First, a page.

The other building blocks require outward courage, e.g. I’m going to courageously show empathy, compassion, to my people. But this building block, along with the vulnerability building block (up next), require inward courage. Instead of showing something towards another, it’s about showing yourself to them, which is a new level of courage.

According to research by Sher Khan and Bashir Muhammad, authentic leadership results in higher levels of employee engagement and satisfaction.

4. Vulnerability

Vulnerability takes it to that next level, putting on that next layer to allow yourself to act in your most authentic way. It’s where you reveal your true self, the full spectrum, including your emotions, struggles, and imperfections. This second layer is the one that is often hidden, as many of us believe that only the first layer is safe enough to show to others.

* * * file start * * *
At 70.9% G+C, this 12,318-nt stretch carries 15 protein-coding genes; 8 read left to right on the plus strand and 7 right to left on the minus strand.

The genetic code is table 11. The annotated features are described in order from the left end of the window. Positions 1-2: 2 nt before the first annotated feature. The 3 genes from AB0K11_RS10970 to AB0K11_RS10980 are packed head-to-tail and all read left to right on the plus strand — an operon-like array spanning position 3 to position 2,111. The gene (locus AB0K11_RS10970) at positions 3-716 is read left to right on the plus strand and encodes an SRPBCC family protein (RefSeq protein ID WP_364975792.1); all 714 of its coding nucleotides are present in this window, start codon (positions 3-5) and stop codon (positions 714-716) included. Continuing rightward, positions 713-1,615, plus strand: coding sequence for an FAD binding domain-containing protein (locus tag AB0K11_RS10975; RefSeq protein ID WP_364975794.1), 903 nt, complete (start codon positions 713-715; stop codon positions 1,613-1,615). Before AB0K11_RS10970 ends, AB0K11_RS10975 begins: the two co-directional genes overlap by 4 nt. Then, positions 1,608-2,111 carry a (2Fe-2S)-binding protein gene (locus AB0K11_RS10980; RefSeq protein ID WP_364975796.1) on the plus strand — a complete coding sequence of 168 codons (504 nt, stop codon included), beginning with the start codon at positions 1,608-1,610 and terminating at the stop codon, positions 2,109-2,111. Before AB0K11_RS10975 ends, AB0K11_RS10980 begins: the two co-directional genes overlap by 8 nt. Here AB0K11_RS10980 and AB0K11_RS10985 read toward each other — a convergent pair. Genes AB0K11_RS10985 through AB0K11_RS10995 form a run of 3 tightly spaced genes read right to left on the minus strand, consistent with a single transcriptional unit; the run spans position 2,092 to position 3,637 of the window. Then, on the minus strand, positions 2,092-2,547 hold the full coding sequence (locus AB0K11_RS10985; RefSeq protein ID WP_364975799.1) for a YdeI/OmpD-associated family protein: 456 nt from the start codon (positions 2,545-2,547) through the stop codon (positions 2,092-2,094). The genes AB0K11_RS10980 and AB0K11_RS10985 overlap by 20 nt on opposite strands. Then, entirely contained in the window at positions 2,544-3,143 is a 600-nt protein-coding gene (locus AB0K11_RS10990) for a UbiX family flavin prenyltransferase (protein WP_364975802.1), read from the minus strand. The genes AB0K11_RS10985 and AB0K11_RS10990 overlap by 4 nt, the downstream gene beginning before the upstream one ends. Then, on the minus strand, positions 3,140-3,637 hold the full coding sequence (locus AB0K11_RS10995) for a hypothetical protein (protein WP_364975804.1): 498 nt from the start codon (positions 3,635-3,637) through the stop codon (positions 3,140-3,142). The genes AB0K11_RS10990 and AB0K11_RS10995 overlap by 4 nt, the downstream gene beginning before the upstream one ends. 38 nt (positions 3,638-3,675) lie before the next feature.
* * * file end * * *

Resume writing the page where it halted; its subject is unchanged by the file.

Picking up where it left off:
As the world around us changes, throwing us challenge after challenge, vulnerability has become part of the conversation and is seen as a fundamental business imperative. And with new generations entering the workforce, ones who share their every emotion, action and challenge, vulnerability is now an expectation and a necessity.

Showing genuine and meaningful respect to your people can deliver enormous benefits and returns.

5. Respect

The final two six-pack building blocks involve ‘beliefs.’ Respect is about believing in the value of a person, while trust is believing that they’ll do the right thing.

Drilling down a bit deeper, respect involves feelings of admiration towards someone. You recognise their value, abilities, and contributions and treat them with dignity and courtesy. You’re willing to listen to their different opinions and perspectives without judging or criticising them, and you treat them with kindness and consideration, showing interest in their thoughts and feelings.